How to end a tenancy agreement early


General Finance

You might want to move out of your rented property before your tenancy agreement ends for a number of reasons – whether it’s to accept that dream job offer across the country or downsize to a smaller property after becoming ill.

Whatever your motivation, whether you can do this or not will depend on the terms of your contract. To make sure you know what your rights are and how to leave your tenancy agreement without incurring a charge, we're going to take you through the basics.

Fixed term

Check your tenancy agreement to see if you're on a fixed term contract. If you are, you can't give notice to leave early unless your agreement contains a break clause.

This clause allows either the tenant or the landlord to end the lease early, so that’s before the end of the fixed-term period. If this clause isn't included in your agreement, you'll have to carry on renting unless your landlord agrees to let you out of your contract early.

Rolling contract

If you've passed the fixed term, then your agreement will be periodic – either from week to week or month to month.

In this case, you'll have more freedom to leave your contract at short notice. Usually, you'll have to give at least four weeks' notice to end the contract early or a calendar month if you have a monthly tenancy.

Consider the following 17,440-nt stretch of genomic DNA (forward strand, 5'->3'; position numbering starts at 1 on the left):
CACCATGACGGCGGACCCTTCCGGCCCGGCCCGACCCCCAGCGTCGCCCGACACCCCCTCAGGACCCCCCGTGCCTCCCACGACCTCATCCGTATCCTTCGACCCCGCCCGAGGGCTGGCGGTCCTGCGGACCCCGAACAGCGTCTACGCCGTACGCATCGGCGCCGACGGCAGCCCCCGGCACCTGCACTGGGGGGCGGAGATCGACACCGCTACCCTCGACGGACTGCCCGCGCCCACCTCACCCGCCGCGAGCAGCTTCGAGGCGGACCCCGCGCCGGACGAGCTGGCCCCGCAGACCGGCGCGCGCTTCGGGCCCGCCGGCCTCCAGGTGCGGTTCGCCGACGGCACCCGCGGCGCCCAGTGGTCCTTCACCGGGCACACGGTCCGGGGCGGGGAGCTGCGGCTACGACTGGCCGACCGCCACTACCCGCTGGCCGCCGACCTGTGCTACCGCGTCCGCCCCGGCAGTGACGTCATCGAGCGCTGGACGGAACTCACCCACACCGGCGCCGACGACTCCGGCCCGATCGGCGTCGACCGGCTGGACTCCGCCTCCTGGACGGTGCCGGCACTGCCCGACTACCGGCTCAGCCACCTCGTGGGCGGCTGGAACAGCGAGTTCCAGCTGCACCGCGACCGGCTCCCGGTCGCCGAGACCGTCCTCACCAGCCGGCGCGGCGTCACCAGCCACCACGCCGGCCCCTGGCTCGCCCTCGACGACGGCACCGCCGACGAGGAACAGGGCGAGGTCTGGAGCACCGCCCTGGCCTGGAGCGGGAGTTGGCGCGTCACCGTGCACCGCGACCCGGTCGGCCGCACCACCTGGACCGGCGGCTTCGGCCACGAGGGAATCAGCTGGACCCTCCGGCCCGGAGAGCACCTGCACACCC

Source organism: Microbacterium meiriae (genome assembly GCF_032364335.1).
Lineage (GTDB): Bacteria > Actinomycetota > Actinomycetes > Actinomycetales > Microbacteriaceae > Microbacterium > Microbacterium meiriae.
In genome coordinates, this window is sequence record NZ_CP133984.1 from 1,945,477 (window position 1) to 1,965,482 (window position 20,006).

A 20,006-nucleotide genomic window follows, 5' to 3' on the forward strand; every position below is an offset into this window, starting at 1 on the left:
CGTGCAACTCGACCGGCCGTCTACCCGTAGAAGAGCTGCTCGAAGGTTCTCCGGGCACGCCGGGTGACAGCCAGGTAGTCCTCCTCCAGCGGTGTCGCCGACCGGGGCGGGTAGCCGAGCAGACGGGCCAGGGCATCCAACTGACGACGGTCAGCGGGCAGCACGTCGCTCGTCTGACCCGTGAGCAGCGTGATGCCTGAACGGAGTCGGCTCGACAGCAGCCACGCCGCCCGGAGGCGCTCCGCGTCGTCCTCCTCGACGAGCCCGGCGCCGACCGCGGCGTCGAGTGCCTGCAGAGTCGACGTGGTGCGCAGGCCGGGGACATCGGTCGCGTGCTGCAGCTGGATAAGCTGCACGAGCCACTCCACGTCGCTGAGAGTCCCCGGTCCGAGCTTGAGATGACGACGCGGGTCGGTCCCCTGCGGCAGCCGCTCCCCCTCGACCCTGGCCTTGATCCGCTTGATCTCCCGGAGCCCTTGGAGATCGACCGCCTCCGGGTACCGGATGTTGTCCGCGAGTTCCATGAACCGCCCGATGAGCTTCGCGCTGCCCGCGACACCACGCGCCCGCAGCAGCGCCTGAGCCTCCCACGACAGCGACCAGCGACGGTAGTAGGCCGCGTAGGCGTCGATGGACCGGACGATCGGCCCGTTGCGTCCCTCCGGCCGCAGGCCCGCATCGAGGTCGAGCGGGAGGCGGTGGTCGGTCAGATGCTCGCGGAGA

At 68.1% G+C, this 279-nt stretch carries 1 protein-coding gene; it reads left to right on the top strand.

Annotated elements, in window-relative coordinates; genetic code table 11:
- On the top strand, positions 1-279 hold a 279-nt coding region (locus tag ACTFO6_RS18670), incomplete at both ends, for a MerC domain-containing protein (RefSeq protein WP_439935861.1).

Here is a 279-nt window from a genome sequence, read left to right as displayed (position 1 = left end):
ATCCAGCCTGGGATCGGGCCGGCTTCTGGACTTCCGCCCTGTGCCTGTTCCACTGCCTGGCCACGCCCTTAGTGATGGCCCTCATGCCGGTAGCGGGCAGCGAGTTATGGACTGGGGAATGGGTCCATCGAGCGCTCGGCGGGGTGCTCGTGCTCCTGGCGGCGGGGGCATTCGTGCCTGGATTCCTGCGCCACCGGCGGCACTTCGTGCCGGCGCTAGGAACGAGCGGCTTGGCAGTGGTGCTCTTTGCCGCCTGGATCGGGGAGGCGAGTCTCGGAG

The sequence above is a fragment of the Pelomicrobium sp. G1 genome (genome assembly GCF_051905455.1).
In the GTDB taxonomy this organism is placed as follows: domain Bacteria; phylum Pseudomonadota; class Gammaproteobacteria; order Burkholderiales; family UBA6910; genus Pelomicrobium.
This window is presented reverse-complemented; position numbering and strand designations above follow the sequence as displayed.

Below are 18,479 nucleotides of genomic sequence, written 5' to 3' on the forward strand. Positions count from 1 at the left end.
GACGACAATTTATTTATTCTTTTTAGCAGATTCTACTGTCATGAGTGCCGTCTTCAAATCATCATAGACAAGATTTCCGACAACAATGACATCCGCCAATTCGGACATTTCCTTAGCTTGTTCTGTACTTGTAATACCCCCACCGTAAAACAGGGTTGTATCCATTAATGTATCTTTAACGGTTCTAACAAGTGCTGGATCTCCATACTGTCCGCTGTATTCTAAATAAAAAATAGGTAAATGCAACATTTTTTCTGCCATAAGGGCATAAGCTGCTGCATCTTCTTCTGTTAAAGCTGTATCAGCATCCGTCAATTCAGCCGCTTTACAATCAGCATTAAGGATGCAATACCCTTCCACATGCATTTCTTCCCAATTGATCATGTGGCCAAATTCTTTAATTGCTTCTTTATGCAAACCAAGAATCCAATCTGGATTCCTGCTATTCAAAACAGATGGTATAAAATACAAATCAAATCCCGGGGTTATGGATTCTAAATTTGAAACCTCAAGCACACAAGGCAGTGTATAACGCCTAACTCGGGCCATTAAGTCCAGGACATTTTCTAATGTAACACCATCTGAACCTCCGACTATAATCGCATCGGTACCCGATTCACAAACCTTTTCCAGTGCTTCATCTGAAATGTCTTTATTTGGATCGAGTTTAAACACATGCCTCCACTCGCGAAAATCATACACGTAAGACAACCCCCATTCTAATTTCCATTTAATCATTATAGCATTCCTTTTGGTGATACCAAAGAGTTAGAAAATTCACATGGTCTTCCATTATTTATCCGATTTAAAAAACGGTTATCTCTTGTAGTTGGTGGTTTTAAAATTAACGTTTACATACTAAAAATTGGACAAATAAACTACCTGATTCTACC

Keep in mind that your landlord can accept a shorter notice period or agree for someone else to take your place in the tenancy, but this is entirely up to them. You should give your notice in writing (preferably by letter) and make sure that the notice ends on the first or last day of the period of your tenancy.

So if you're on a monthly tenancy, and started on the second day of the month, your notice should end on the second or the third.

To consider

The one thing you should always do when you’re trying to leave a tenancy agreement early is make sure you tell your landlord first.  

You could be guilty of abandonment if you just post the keys through the letterbox, leave without returning to the property or don't tell your landlord you're leaving altogether. You could be liable to pay your rent until the end of your tenancy agreement if you do this and you will most likely lose your rental deposit.  

Your landlord can apply for a court order to make you pay back what you owe them in rent. And what’s worse, it could make it harder for you to find a new home in the future if you leave the tenancy on bad terms.

If the reason you're thinking of leaving your property is because it's in an unsafe condition, you should get in touch with your local authority. They have the power to make landlords deal with serious hazards and could help you to get out of a tenancy agreement early, if your landlord is not co-operating.

Moving to a new rented property? Here's what you should look out for in your rental contract.

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